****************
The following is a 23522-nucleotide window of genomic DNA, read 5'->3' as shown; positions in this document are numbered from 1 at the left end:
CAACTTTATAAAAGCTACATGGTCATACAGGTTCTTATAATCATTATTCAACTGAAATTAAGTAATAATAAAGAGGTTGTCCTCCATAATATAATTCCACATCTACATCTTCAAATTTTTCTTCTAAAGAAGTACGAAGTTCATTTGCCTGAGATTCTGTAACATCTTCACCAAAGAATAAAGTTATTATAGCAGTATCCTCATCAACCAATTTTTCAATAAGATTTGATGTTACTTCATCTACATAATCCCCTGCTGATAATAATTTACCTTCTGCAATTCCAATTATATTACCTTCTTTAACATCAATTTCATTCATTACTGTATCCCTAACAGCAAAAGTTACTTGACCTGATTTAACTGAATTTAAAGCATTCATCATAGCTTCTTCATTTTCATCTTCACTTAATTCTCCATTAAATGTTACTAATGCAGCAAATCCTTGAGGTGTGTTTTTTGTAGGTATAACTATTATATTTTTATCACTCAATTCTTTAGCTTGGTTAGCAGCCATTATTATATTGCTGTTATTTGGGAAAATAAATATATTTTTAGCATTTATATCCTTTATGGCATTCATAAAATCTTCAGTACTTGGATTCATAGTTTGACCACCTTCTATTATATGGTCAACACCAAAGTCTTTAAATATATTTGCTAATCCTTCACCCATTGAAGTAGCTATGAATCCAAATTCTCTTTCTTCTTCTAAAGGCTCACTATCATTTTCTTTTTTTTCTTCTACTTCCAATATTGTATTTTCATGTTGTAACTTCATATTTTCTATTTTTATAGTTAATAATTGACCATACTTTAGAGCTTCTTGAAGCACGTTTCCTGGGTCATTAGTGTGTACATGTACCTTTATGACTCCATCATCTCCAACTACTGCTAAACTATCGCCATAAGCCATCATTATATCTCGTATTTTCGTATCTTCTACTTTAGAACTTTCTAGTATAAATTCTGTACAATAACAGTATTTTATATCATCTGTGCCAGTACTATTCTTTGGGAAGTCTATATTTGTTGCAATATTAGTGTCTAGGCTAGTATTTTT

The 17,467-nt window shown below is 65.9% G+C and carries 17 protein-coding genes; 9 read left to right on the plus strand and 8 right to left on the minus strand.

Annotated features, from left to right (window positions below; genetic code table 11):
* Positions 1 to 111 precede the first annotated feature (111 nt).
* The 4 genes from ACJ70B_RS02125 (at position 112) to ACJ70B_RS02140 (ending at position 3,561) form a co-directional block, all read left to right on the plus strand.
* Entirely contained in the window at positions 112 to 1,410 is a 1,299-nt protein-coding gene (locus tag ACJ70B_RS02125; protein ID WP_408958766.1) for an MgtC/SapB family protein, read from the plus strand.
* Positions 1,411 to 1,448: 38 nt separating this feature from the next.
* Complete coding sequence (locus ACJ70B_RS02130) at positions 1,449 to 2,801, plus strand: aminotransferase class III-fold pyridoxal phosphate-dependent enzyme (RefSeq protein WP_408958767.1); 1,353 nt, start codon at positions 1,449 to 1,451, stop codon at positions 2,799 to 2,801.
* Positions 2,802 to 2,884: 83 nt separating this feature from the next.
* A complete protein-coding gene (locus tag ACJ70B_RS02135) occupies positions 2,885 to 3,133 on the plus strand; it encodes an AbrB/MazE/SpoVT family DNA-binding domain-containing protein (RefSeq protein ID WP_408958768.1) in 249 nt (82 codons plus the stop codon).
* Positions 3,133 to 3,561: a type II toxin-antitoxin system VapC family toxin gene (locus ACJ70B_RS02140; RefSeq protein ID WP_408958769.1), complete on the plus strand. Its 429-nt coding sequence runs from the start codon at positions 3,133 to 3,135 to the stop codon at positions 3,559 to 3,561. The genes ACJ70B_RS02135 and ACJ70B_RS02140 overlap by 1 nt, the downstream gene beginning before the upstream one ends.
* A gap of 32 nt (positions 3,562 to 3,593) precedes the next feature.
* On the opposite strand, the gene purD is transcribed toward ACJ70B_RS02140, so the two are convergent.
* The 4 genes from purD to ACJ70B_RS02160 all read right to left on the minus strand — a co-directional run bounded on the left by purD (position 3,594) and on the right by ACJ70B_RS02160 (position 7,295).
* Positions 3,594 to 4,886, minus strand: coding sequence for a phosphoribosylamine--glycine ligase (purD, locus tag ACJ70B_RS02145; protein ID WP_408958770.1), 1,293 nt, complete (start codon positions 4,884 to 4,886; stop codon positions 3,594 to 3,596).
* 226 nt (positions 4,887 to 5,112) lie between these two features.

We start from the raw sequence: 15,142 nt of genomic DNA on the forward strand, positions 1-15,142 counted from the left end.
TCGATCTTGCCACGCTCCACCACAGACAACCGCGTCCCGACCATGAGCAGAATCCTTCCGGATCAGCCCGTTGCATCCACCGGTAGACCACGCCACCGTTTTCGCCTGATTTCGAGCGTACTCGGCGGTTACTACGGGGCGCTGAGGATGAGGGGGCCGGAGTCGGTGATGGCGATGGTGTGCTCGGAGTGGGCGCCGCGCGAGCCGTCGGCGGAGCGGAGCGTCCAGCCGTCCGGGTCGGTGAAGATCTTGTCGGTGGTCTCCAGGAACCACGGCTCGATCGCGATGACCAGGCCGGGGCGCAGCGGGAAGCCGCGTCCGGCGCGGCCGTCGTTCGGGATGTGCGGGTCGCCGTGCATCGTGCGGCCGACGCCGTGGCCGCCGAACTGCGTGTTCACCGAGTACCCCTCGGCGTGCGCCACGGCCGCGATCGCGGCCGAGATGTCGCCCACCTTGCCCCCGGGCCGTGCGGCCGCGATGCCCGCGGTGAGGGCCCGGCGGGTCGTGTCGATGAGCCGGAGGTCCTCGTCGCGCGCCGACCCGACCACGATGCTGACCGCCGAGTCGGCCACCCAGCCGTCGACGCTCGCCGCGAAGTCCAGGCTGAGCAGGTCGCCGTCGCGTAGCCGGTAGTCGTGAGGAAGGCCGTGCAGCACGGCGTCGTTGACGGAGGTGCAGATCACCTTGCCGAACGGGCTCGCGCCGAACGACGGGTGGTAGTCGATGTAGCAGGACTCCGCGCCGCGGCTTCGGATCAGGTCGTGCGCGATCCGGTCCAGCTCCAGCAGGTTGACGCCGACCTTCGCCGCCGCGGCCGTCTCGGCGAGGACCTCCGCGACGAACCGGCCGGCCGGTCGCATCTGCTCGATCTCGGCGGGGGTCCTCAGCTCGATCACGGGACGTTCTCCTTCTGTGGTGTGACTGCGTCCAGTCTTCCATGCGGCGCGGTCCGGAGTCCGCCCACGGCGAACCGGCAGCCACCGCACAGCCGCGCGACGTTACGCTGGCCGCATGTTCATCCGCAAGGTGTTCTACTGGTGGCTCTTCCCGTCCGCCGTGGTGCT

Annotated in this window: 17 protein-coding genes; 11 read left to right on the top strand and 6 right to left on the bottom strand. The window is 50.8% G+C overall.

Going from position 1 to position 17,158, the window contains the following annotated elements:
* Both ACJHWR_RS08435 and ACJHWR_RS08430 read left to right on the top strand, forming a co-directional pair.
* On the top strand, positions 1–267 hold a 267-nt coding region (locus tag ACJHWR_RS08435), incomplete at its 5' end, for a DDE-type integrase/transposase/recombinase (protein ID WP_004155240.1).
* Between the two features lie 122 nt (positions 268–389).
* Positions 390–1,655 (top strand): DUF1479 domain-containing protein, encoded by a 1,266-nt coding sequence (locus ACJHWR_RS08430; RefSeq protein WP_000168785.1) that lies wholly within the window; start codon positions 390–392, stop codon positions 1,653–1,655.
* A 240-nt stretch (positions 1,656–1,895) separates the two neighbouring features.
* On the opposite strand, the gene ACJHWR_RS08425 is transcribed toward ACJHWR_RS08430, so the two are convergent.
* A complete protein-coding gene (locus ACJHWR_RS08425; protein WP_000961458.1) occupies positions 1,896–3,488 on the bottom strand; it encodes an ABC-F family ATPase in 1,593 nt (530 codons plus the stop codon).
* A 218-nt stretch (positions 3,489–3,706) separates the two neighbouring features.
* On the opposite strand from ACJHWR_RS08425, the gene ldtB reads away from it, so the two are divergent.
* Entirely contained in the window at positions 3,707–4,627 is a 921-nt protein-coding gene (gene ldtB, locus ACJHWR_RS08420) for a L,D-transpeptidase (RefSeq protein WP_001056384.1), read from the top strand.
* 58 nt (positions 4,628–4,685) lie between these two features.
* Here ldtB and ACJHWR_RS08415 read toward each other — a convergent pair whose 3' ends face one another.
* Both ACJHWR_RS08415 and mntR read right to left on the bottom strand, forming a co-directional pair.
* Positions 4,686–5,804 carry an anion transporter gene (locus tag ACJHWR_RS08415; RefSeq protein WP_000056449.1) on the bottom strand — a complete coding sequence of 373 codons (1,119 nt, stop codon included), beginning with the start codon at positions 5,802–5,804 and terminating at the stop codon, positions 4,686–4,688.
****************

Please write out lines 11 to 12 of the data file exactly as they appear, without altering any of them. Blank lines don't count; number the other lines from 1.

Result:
* A complete protein-coding gene (locus tag ACJ70B_RS02135) occupies positions 2,885 to 3,133 on the plus strand; it encodes an AbrB/MazE/SpoVT family DNA-binding domain-containing protein (RefSeq protein ID WP_408958768.1) in 249 nt (82 codons plus the stop codon).
* Positions 3,133 to 3,561: a type II toxin-antitoxin system VapC family toxin gene (locus ACJ70B_RS02140; RefSeq protein ID WP_408958769.1), complete on the plus strand. Its 429-nt coding sequence runs from the start codon at positions 3,133 to 3,135 to the stop codon at positions 3,559 to 3,561. The genes ACJ70B_RS02135 and ACJ70B_RS02140 overlap by 1 nt, the downstream gene beginning before the upstream one ends.